The sun was shining brightly again today; the city and the bridge twinkled across the bay. Susan was getting out as Angie, Sheila, Colleen, Kim, and I were getting in and she assured us the water was perfect. She was right. Cool enough to be refreshing and invigorating but not so cold that anything hurt. Later we saw Marcia, who swims with a thermometer, and learned that it was 56 degrees F (13.333 C). It’s kind of amazing that only last Thursday the water was 48 F.
Warmer water means we are able to stay in longer and swim further out. When it’s cold we base our swims on time, not distance; being careful not to stay in longer than 25-30 minutes. But when it’s warmer, we base our swims on the highly scientific calculation of the “little tree” the “big tree,” “the point,” and the “point of the point.”
The little tree is a tree along the shore that seems to stand alone once you swim out a certain distance. Even when the water is freezing we can sometimes make it to the little tree, but not always (it depends on our ratio of chatting to swimming). It also depends on who is perceiving our arrival at the little tree. Angie and I strenuously disagree on this subject and like to spend at least five minutes arguing about it. Either she’s messing with me or it’s a case study in how wildly different two people’s perceptions of the same thing can be because, by the time she thinks we are at the little tree, I’m sure we are well past it.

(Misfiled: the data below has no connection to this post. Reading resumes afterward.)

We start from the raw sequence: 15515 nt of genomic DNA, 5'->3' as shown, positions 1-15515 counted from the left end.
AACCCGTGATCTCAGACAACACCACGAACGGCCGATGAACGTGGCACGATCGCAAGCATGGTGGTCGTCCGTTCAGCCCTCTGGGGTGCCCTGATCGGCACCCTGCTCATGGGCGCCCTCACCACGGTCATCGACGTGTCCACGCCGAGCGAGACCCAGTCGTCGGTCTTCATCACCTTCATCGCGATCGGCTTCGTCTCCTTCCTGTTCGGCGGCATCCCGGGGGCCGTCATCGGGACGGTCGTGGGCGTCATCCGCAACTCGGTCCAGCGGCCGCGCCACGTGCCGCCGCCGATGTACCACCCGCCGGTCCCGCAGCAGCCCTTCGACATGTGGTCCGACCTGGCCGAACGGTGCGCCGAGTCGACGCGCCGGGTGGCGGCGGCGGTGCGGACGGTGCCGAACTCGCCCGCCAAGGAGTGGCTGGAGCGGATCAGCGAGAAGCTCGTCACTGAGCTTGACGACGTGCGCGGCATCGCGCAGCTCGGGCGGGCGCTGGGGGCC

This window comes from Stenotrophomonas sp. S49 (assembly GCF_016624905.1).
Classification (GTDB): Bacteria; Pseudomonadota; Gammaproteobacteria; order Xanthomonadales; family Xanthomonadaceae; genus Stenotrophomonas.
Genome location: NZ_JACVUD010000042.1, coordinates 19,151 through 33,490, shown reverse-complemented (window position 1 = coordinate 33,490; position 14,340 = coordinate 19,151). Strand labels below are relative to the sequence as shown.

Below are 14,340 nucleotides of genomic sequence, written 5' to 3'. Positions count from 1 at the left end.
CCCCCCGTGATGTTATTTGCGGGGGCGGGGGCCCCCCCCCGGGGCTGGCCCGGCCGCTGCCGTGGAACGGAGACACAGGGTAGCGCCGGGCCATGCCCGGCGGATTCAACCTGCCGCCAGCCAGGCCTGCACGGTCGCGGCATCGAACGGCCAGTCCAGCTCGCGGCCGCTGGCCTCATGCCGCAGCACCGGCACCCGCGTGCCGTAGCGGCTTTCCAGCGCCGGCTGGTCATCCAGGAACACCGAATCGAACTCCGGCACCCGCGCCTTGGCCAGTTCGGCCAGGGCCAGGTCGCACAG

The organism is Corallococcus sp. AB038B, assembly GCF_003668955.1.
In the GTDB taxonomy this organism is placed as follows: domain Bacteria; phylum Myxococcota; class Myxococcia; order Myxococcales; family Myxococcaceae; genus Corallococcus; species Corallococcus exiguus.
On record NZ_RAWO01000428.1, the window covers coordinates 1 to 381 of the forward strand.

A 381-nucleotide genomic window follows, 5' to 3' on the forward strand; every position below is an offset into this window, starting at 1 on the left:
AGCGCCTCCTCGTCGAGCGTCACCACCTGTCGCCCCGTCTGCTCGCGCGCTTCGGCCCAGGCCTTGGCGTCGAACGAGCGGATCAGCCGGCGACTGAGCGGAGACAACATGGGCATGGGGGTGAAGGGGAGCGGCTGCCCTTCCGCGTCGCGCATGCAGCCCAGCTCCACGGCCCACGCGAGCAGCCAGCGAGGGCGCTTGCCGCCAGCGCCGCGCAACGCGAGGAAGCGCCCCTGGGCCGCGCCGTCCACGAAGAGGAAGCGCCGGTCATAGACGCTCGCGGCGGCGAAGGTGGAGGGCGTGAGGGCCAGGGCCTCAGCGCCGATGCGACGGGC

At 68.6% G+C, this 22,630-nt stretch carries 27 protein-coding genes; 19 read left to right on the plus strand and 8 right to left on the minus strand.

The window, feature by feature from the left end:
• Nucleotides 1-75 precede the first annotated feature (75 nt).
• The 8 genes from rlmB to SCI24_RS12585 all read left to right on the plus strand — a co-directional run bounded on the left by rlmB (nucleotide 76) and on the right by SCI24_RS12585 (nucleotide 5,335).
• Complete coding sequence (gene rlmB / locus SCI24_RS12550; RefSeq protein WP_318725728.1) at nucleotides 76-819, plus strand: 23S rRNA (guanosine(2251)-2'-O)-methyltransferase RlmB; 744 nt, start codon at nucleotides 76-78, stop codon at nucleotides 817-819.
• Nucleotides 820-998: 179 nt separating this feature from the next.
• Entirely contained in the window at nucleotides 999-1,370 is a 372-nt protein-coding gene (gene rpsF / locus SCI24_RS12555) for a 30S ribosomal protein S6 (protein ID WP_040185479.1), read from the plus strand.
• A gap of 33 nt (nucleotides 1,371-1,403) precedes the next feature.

Today I took photographic evidence and I think we can all agree I’m right.
In any case, we swam on today. The day was beautiful and no one was too cold, so we made it nearly to the next landmark: the big tree. When we first started swimming last January our goal was to make it to the big tree by May. We succeeded and then set our sights on the point, which, though it looks to be just past the big tree is actually significantly further. Finally, we made it to the point of the point.
I feel like I should mention that most of the other Albany Swimmers make it beyond all of these landmarks every single day, some of them in skins. Depending on how directly one swims, getting to the big tree and back is usually about a mile. Not a marathon swim by any means, but we are proud of our humble achievements.